Uncovered HHS Docs Reveal Federal Funding to Harvest Human Fetal Organs.

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Judicial Watch has just revealed that the US Department of Health and Human Services (HHS), specifically the National Institutes of Health (NIH), spent almost $3 million in federal funds on a University of Pittsburgh project to harvest human fetal organs and tissue, particularly from minority fetuses, and even from full-term babies.

Judicial Watch is representing The Center for Medical Progress (CMP) in a Freedom of Information Act (FOIA) lawsuit, suing HHS following its failure to respond to a FOIA request on April 28, 2020, which sought information including University of Pittsburgh grant applications for a “tissue hub and collection site.” CMP and Judicial Watch have now obtained 252 pages of new documentation from HHS as part of the lawsuit. The documents uncover the university’s project to “become a ‘Tissue Hub’ for human fetal tissue ranging from 6 to 42 weeks gestation.”

The documentation concerning the University of Pittsburg (Pitt) project has numerous bombshells.

The aims of the project listed in the original 2015 proposal were to ‘develop a pipeline to the acquisition, quality control and distribution of human genitourinary [urinary and genital organs and functions] samples obtained throughout development (6-42 weeks gestation). … [and] generate an ongoing resource to distribute fresh developmental human genitourinary samples from various stages (6-42 weeks) to the GUDMAP [GenitoUrinary Development Molecular Anatomy Project] Atlas projects.'”

In the proposal, Pitt said that it had in fact been “collecting fetal tissue for over 10 years … include[ing] liver, heart, gonads, legs, brain, genitourinary tissues including kidneys, ureters and bladders,” and in 2015 said, “we have disbursed over 300 fresh samples collected from 77 cases. The collections can be significantly ramped up as material could have been accrued from as many as 725 cases last year.” The documents further say that Pitt’s Health Sciences Tissue Bank is embedded in the Department of Pathology, which thus provides “rapid access to very high quality tissue and biological specimens.”

Pitt in fact brags of its internal connections and its “strong working relationship” both with the Department of Pathology, the University of Pittsburgh Medical Center (UPMC), and three of the UPMC flagship hospitals’ laboratories. One of these laboratories has a “ButcherBoy band saw for sectioning bone,” as well as a “frozen section room [which] has digital video feed to and from the operating rooms. This also allows for instantaneous discussions with the surgeons as well [as] immediate ‘show and tell’ for them.” The proposal also includes a boast about the Children’s Hospital of Pittsburgh laboratories.

According to Pitt scientists, “All fetal tissue is collected through a collaborative process including Family Planning, Obstetrics and Pathology. . .the numbers of consents and collections has been steadily increasing…and we are in an excellent position to expand our services to include the needs of the GUDMAP Atlas projects.” This means that Pitt can anticipate its ability both to harvest and to distribute “quality” human tissue and cells, while it does not anticipate any serious problems connected to acquiring and distributing those tissues.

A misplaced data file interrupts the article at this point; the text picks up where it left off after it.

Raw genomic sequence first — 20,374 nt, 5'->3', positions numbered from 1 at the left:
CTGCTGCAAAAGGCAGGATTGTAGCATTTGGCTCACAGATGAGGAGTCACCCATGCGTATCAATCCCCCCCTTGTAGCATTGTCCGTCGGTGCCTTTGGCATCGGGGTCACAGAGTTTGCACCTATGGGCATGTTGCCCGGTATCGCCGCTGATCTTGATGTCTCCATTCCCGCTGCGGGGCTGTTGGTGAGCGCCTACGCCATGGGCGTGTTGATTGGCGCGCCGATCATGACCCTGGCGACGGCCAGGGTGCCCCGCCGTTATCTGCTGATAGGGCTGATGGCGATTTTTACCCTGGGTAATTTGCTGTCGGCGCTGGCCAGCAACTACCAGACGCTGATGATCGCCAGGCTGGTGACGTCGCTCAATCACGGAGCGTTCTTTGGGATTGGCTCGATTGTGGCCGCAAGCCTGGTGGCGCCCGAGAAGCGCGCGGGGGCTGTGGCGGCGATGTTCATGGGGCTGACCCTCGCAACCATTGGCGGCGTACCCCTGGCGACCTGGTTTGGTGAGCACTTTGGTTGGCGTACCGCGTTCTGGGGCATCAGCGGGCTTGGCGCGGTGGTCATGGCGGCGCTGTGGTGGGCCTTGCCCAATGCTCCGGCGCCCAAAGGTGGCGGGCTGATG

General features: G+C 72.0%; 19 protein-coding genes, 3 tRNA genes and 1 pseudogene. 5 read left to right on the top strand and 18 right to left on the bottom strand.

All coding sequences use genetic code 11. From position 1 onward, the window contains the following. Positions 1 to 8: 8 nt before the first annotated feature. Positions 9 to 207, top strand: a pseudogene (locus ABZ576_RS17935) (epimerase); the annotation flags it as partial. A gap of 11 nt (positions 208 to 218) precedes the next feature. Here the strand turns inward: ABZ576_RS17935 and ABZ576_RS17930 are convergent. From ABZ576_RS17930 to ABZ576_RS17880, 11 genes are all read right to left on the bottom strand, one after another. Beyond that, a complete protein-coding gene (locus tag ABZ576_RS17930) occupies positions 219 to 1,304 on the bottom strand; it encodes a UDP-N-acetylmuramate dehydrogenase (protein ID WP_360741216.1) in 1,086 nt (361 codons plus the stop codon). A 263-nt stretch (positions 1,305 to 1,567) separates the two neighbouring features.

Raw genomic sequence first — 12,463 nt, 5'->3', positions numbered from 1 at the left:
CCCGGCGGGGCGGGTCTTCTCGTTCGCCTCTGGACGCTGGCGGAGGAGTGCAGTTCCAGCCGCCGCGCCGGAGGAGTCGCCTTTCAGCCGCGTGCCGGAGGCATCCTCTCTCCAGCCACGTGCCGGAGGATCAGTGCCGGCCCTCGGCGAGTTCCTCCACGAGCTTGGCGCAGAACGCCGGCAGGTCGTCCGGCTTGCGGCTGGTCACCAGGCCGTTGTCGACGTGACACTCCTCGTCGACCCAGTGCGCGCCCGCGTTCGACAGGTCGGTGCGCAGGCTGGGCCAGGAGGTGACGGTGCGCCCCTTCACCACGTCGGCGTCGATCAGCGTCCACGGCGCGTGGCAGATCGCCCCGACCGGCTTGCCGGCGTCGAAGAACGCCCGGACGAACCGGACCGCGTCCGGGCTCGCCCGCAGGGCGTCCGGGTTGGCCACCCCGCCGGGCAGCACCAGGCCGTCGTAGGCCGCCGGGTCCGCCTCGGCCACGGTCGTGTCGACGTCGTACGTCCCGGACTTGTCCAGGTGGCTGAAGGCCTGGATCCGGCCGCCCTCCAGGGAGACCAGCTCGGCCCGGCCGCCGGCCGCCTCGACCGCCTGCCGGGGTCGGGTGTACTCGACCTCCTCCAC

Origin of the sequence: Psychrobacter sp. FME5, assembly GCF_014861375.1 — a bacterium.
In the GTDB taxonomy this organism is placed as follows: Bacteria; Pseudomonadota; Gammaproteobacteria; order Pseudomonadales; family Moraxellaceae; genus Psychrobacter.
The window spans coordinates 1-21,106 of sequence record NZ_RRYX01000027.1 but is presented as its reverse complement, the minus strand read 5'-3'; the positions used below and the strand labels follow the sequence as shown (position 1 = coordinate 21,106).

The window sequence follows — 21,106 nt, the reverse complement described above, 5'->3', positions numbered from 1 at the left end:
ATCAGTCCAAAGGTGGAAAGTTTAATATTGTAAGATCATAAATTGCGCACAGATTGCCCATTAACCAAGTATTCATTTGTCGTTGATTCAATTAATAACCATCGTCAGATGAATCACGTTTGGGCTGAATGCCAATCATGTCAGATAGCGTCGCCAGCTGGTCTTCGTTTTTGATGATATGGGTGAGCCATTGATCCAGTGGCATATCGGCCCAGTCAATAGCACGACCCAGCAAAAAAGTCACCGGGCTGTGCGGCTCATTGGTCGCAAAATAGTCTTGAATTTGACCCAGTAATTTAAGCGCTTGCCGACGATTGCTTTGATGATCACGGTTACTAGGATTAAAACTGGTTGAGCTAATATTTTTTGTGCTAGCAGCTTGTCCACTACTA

Pitt’s stated target goal is in fact “to have available a minimum of 5 cases (tissues and if possible other biologicals) per week of gestational age for ages 6-42 weeks.” References to the “warm ischemic time” on Pitt’s samples indicate that the elapsed time is “minimal” between the abortions and collection.

The University of Pittsburgh’s proposal even included a “racial target” in its human fetal parts harvesting, wanting 50 percent of the aborted “subjects” to be minority babies. Pitt’s proposal indicates this desire for a “racial target” is inspired by the city of Pittsburgh’s diversity.

The HHS’s NIH provided millions to Pitt’s project. “Pitt’s proposal requested more than $3.2 million over a five-year period. The documents show NIH has funded at least $2.7 million so far for Pitt’s human fetal tissue harvesting and hub.”

A federal court in March 2021 ordered HHS to “release additional information” concerning its purchases of harvested aborted human fetal organs. The court further found that “there is reason to question” if these same transactions violate federal law, which bars the selling of fetal organs.

Judicial Watch had announced in May 2021 that it had uncovered Food and Drug Administration (FDA) records proving the agency spent taxpayer money up to tens of thousands of dollars to purchase human fetal tissue from Advanced Bioscience Resources (ABR), based in California. The tissue purchased was used to create “humanized mice” in order to test “biologic drug products,” and the shipments were ordered by the agency to be “fresh; shipped on wet ice,” according to records.

As far back as June 2020, Judicial Watch released records which showed that, between 2012 and 2018, the FDA and ABR entered into eight contracts, altogether worth $96,370. The contracts were meant to obtain for the FDA “fresh and never frozen” tissue, taken from aborted fetuses in the first and second trimesters, for the purpose of “ongoing research” connected to the creation of humanized mice. Additional records concerning the humanized mice had been made public in February 2020 by Judicial Watch.

“‘These documents show taxpayer money is being used to turn the University of Pittsburgh is a one-stop human fetal tissue shop – from procuring the tissue from elective abortions, ‘subdividing’ the human remains, to distributing and shipping the harvested tissue,’ stated Judicial Watch President Tom Fitton.”


Catherine Salgado

Catherine Salgado is a double-major in Classical Languages and Theology and a former contributor to The National Pulse.